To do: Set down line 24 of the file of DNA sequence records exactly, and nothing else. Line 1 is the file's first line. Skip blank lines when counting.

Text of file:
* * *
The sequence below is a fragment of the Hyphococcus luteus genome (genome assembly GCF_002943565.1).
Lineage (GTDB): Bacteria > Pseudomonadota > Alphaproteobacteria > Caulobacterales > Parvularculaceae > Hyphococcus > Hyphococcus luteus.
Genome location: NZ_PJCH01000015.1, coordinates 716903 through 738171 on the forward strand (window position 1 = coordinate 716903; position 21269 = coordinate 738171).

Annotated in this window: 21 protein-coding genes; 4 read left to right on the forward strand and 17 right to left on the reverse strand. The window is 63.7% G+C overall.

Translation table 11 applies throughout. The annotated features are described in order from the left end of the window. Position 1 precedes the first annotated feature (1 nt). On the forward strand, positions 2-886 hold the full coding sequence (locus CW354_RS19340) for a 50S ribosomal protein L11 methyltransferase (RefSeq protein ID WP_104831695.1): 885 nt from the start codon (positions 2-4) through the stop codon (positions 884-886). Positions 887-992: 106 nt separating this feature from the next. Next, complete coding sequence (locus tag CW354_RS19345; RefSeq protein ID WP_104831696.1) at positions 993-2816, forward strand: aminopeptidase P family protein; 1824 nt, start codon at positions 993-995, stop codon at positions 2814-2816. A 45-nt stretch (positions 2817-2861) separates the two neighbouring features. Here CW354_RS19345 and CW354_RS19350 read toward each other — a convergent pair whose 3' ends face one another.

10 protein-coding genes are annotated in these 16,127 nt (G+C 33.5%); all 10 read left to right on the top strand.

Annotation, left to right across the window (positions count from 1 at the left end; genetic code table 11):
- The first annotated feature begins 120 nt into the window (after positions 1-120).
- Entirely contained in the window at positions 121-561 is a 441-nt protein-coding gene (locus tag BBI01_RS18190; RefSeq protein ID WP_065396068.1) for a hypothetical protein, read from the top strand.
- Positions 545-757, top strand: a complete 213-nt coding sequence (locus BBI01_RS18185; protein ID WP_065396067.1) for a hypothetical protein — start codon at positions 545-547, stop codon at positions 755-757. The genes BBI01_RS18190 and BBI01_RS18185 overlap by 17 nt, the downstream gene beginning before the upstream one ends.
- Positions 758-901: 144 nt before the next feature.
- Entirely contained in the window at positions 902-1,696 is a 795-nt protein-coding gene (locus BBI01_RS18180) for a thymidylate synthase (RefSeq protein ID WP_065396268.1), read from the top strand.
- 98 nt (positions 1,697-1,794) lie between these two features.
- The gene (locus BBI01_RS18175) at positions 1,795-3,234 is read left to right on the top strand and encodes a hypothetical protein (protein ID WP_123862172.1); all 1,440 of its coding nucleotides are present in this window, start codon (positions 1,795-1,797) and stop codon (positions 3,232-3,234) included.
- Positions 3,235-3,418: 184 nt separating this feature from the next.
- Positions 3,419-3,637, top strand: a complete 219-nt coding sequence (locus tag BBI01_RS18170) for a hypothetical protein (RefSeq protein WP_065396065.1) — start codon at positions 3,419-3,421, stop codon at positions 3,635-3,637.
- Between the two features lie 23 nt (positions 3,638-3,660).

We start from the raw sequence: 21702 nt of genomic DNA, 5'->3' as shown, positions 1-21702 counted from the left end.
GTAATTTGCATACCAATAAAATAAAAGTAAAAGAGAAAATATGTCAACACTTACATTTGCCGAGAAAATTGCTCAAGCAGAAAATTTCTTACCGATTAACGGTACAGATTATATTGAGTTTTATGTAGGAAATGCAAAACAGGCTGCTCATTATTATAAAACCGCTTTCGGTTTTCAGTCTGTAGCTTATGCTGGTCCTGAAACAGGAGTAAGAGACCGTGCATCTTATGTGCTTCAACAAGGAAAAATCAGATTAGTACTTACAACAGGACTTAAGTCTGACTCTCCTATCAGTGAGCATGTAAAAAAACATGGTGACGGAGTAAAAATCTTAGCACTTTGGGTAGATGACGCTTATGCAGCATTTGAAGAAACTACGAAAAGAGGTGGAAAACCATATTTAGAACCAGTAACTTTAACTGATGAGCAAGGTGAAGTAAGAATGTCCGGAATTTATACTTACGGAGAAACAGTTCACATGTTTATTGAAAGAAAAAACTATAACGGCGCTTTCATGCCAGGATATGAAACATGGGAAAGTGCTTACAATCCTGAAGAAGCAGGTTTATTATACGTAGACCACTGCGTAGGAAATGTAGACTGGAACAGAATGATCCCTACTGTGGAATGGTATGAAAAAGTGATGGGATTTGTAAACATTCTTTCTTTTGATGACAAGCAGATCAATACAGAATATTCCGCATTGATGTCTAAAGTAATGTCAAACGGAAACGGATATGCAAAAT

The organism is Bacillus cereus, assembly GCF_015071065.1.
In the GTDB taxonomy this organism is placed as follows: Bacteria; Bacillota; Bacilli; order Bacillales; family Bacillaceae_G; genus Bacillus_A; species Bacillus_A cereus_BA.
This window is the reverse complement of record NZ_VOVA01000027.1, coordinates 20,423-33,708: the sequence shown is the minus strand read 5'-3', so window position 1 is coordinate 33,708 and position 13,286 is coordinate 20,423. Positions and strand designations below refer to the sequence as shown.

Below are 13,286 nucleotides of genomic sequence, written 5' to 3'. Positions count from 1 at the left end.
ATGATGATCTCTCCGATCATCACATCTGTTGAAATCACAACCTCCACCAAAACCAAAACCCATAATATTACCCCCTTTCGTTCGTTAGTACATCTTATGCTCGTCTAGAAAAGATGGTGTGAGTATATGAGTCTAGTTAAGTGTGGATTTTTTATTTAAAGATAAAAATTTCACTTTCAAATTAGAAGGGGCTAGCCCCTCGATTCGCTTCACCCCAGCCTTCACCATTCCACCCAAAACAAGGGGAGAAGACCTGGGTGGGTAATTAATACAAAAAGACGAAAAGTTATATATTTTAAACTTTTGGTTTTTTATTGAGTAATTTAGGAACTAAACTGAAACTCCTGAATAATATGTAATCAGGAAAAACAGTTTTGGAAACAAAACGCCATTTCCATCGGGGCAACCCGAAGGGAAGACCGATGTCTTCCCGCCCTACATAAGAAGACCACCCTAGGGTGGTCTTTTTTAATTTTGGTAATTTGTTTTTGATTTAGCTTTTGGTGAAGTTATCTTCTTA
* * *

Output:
ATGATGATCTCTCCGATCATCACATCTGTTGAAATCACAACCTCCACCAAAACCAAAACCCATAATATTACCCCCTTTCGTTCGTTAGTACATCTTATGCTCGTCTAGAAAAGATGGTGTGAGTATATGAGTCTAGTTAAGTGTGGATTTTTTATTTAAAGATAAAAATTTCACTTTCAAATTAGAAGGGGCTAGCCCCTCGATTCGCTTCACCCCAGCCTTCACCATTCCACCCAAAACAAGGGGAGAAGACCTGGGTGGGTAATTAATACAAAAAGACGAAAAGTTATATATTTTAAACTTTTGGTTTTTTATTGAGTAATTTAGGAACTAAACTGAAACTCCTGAATAATATGTAATCAGGAAAAACAGTTTTGGAAACAAAACGCCATTTCCATCGGGGCAACCCGAAGGGAAGACCGATGTCTTCCCGCCCTACATAAGAAGACCACCCTAGGGTGGTCTTTTTTAATTTTGGTAATTTGTTTTTGATTTAGCTTTTGGTGAAGTTATCTTCTTA